Egypt launches national initiative for early detection and treatment of liver cancer – Health – Egypt

Khaled Abdel-Ghaffar, Acting Minister of Health and Population, at the launch of the Liver Cancer Initiative. The Ministry of Health

The initiative builds on the national Hepatitis C Virus (HCV) and Non-Communicable Diseases (NCD) testing initiative that was launched in 2018 under the Presidential Plus Initiative. range of 100 million healthy lives to protect the health of citizens. and social security, Abdel-Ghaffar said.

Liver cancer is the sixth most common cancer in the world and the fourth leading cause of cancer death.

Egypt has the second highest incidence of HCC in the world, which can be attributed to the high prevalence and complications of hepatitis C virus (HCV).

In July 2020, the Ministry of Health announced that Egypt had become the first country to achieve HCV freedom through the National Initiative to End the Infectious Disease which ended in April 2019.

The goal of these health initiatives is to ensure the presence of a comprehensive, efficient and stable system that helps detect liver cancer, reduce complications and reduce deaths from liver disease, Abdel said. -Ghaffar.

In the recent past, Egypt has faced a major challenge in the fight against HCV due to its health and socio-economic ramifications, an issue that required joint efforts of relevant agencies and the Ministry of Health to eradicate the disease, he explained.

The minister added that Egypt has the best protocols to treat liver cancer patients who are in early and intermediate stages through liver resection surgeries and liver transplants.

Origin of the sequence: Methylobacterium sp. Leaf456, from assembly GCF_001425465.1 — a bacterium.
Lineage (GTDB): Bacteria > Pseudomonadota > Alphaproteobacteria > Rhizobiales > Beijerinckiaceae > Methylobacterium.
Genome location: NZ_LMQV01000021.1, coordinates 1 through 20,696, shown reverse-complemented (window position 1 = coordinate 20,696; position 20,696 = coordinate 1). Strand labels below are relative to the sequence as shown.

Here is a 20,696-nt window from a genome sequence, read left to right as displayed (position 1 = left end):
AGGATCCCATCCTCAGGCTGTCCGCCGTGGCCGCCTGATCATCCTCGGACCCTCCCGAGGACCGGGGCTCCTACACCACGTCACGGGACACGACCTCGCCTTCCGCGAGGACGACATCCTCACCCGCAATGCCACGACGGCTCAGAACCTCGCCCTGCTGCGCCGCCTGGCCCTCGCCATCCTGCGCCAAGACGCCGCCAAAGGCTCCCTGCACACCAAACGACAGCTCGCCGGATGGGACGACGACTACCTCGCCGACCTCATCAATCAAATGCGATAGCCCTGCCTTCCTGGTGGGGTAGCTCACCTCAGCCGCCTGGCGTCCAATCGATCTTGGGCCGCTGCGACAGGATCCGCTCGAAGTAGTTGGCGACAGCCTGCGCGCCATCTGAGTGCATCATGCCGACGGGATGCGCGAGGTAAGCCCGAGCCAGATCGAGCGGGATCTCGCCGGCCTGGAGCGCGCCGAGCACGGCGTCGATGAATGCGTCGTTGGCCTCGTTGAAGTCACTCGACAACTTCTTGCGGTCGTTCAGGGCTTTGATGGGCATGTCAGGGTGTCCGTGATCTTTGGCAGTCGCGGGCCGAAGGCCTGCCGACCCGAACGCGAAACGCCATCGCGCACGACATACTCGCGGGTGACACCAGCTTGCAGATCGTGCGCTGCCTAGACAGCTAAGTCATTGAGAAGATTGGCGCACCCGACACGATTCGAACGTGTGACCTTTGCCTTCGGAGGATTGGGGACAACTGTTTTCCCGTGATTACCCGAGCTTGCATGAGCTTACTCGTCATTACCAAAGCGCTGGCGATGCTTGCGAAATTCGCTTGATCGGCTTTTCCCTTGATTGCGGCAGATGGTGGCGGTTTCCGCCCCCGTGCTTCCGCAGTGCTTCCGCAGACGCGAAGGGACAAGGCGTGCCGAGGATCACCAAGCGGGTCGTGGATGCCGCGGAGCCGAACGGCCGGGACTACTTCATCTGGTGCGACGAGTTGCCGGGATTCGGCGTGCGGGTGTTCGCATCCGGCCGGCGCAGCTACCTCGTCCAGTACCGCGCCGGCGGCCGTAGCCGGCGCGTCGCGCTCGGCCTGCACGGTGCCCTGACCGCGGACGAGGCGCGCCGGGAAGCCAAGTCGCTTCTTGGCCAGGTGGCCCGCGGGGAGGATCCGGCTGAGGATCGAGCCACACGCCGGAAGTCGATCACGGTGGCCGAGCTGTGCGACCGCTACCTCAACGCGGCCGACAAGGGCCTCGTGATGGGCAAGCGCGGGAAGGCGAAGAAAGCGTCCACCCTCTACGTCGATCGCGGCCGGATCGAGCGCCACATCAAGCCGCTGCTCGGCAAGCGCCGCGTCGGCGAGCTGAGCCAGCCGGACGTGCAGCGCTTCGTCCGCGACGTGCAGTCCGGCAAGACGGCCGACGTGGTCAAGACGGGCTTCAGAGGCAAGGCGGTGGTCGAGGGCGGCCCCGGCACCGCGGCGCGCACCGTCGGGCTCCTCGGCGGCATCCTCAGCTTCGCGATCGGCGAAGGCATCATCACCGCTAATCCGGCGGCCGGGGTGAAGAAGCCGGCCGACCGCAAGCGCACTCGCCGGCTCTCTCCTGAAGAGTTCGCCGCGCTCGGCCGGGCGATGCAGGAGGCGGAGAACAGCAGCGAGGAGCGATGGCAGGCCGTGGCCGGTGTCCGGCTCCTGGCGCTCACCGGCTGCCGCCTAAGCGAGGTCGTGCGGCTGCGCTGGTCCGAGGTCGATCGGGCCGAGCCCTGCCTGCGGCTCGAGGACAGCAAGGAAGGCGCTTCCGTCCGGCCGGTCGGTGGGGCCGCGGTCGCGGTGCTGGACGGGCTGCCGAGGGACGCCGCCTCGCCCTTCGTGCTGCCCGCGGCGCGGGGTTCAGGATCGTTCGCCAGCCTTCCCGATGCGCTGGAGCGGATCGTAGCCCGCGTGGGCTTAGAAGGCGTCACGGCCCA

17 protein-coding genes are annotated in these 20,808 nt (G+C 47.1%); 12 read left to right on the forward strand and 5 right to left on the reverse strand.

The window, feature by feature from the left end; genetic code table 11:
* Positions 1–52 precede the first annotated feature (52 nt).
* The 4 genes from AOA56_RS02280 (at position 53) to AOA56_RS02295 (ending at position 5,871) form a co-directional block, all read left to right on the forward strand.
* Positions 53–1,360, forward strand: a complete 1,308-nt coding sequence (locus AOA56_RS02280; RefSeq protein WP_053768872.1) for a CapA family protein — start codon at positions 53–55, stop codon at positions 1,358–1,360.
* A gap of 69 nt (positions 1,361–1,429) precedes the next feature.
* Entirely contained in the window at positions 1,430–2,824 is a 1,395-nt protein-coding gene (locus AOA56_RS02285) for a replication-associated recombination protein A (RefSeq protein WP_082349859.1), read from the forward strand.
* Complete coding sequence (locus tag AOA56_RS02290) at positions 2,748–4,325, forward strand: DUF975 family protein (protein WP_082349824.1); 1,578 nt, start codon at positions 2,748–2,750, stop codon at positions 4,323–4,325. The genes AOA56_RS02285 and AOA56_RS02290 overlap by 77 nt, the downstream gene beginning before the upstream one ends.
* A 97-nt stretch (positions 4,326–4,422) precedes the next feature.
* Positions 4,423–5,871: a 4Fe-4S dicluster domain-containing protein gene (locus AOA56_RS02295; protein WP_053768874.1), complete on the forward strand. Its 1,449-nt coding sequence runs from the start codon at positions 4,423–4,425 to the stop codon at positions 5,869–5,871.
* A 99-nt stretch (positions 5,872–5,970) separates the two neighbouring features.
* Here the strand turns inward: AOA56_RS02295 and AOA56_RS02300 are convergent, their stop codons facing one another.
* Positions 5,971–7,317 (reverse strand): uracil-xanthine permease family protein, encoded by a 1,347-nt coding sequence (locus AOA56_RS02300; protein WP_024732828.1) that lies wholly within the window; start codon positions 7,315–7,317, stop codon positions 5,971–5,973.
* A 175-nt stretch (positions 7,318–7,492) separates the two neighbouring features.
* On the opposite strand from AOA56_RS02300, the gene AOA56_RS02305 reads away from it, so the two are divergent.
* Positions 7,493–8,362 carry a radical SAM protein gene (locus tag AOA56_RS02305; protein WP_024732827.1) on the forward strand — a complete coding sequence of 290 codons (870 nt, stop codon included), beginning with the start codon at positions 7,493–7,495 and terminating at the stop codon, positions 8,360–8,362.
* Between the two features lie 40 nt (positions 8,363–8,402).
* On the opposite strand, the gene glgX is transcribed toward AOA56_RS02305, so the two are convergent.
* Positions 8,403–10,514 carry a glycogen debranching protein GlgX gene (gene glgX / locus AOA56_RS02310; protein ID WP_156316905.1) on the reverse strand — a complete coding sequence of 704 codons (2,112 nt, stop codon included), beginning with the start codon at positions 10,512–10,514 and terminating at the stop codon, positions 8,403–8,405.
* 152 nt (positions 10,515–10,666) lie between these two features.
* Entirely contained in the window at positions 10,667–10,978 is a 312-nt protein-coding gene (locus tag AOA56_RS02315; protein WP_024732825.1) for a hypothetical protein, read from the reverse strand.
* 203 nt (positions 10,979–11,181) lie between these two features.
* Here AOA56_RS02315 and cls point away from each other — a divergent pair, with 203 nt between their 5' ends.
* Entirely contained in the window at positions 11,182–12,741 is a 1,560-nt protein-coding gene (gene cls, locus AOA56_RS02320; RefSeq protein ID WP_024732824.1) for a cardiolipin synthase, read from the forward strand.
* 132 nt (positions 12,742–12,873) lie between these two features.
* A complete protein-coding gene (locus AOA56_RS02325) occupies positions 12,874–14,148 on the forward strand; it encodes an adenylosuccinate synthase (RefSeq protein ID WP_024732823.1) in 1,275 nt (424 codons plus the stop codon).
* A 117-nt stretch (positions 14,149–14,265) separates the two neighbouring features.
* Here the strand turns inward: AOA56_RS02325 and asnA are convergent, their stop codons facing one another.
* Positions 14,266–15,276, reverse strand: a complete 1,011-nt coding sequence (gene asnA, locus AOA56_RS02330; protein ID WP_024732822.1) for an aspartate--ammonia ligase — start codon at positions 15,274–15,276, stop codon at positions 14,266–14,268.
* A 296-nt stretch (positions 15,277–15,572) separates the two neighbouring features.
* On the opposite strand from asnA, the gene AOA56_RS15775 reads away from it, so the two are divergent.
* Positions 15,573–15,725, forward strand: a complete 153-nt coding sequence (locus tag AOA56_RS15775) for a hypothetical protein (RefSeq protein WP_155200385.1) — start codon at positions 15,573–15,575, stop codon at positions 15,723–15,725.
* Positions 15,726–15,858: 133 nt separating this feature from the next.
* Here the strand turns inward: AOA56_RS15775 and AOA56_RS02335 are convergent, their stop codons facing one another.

Liver cancer drugs are available at 22 centers affiliated with the National Committee for the Fight Against Viral Hepatitis (NCCVH) in government and university hospitals, he said.

There are 166 cancer cases in Egypt per 100,000 people, according to the National Cancer Registry Program (NCRP), making the country’s documented cancer diagnosis rate one of the lowest in the world.

The HCV initiative included mass screenings for all citizens over the age of 18 for early detection of HCV as well as assessment and treatment at nationally deployed hepatitis treatment units.

The early detection campaign included diabetes, hypertension and obesity, directing those in need of treatment to various units and hospitals in the republic to reduce deaths from non-communicable diseases, which account for around 70 percent. deaths in Egypt.

The country also launched an early detection initiative for genetic diseases under the 100 Million Healthy Lives Initiative in July 2021, successfully screening 70,000 newborns through February 2022, the ministry said.

Additionally, Egypt screened over 22 million women in February 2022 as part of a presidential initiative launched in 2019 to support women’s health. The initiative aims to screen 28 million women over the age of 18.

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